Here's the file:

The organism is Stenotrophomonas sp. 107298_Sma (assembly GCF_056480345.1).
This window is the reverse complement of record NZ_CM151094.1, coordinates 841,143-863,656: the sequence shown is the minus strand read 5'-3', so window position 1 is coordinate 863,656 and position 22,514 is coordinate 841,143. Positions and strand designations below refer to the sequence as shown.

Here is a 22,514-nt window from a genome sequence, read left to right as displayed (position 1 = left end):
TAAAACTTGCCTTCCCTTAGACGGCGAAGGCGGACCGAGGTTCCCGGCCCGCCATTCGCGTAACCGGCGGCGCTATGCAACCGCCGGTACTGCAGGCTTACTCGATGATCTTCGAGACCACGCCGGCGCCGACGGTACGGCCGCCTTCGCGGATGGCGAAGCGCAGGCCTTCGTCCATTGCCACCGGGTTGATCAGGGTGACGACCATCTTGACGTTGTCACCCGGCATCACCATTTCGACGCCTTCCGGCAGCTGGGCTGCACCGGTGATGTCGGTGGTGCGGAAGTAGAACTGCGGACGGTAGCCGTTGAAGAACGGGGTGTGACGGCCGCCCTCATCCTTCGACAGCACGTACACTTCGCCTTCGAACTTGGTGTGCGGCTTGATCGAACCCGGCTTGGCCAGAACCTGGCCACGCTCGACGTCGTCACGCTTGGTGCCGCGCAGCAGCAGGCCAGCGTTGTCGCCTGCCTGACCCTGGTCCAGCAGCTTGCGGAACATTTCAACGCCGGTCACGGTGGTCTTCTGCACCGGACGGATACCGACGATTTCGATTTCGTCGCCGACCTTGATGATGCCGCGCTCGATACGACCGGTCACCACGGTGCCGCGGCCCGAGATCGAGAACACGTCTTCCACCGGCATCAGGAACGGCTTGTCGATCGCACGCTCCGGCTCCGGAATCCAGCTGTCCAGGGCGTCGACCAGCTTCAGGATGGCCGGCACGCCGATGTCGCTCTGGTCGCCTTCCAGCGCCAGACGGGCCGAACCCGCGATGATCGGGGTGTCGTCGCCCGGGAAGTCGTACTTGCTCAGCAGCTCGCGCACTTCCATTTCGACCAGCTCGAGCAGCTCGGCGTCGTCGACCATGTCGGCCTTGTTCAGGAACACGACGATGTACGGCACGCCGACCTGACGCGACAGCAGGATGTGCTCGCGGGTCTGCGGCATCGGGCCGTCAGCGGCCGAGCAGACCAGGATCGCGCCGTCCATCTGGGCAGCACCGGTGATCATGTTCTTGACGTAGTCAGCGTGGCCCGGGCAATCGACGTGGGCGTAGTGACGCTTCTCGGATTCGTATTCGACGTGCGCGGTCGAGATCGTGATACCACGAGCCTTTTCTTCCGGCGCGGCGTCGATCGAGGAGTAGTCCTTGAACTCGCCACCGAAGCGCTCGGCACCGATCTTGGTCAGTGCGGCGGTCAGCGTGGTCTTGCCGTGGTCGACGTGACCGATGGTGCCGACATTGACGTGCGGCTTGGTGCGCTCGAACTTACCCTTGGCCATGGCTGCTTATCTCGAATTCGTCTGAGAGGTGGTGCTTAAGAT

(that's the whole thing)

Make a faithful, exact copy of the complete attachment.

The organism is Stenotrophomonas sp. 107298_Sma (assembly GCF_056480345.1).
This window is the reverse complement of record NZ_CM151094.1, coordinates 841,143-863,656: the sequence shown is the minus strand read 5'-3', so window position 1 is coordinate 863,656 and position 22,514 is coordinate 841,143. Positions and strand designations below refer to the sequence as shown.

Here is a 22,514-nt window from a genome sequence, read left to right as displayed (position 1 = left end):
TAAAACTTGCCTTCCCTTAGACGGCGAAGGCGGACCGAGGTTCCCGGCCCGCCATTCGCGTAACCGGCGGCGCTATGCAACCGCCGGTACTGCAGGCTTACTCGATGATCTTCGAGACCACGCCGGCGCCGACGGTACGGCCGCCTTCGCGGATGGCGAAGCGCAGGCCTTCGTCCATTGCCACCGGGTTGATCAGGGTGACGACCATCTTGACGTTGTCACCCGGCATCACCATTTCGACGCCTTCCGGCAGCTGGGCTGCACCGGTGATGTCGGTGGTGCGGAAGTAGAACTGCGGACGGTAGCCGTTGAAGAACGGGGTGTGACGGCCGCCCTCATCCTTCGACAGCACGTACACTTCGCCTTCGAACTTGGTGTGCGGCTTGATCGAACCCGGCTTGGCCAGAACCTGGCCACGCTCGACGTCGTCACGCTTGGTGCCGCGCAGCAGCAGGCCAGCGTTGTCGCCTGCCTGACCCTGGTCCAGCAGCTTGCGGAACATTTCAACGCCGGTCACGGTGGTCTTCTGCACCGGACGGATACCGACGATTTCGATTTCGTCGCCGACCTTGATGATGCCGCGCTCGATACGACCGGTCACCACGGTGCCGCGGCCCGAGATCGAGAACACGTCTTCCACCGGCATCAGGAACGGCTTGTCGATCGCACGCTCCGGCTCCGGAATCCAGCTGTCCAGGGCGTCGACCAGCTTCAGGATGGCCGGCACGCCGATGTCGCTCTGGTCGCCTTCCAGCGCCAGACGGGCCGAACCCGCGATGATCGGGGTGTCGTCGCCCGGGAAGTCGTACTTGCTCAGCAGCTCGCGCACTTCCATTTCGACCAGCTCGAGCAGCTCGGCGTCGTCGACCATGTCGGCCTTGTTCAGGAACACGACGATGTACGGCACGCCGACCTGACGCGACAGCAGGATGTGCTCGCGGGTCTGCGGCATCGGGCCGTCAGCGGCCGAGCAGACCAGGATCGCGCCGTCCATCTGGGCAGCACCGGTGATCATGTTCTTGACGTAGTCAGCGTGGCCCGGGCAATCGACGTGGGCGTAGTGACGCTTCTCGGATTCGTATTCGACGTGCGCGGTCGAGATCGTGATACCACGAGCCTTTTCTTCCGGCGCGGCGTCGATCGAGGAGTAGTCCTTGAACTCGCCACCGAAGCGCTCGGCACCGATCTTGGTCAGTGCGGCGGTCAGCGTGGTCTTGCCGTGGTCGACGTGACCGATGGTGCCGACATTGACGTGCGGCTTGGTGCGCTCGAACTTACCCTTGGCCATGGCTGCTTATCTCGAATTCGTCTGAGAGGTGGTGCTTAAGAT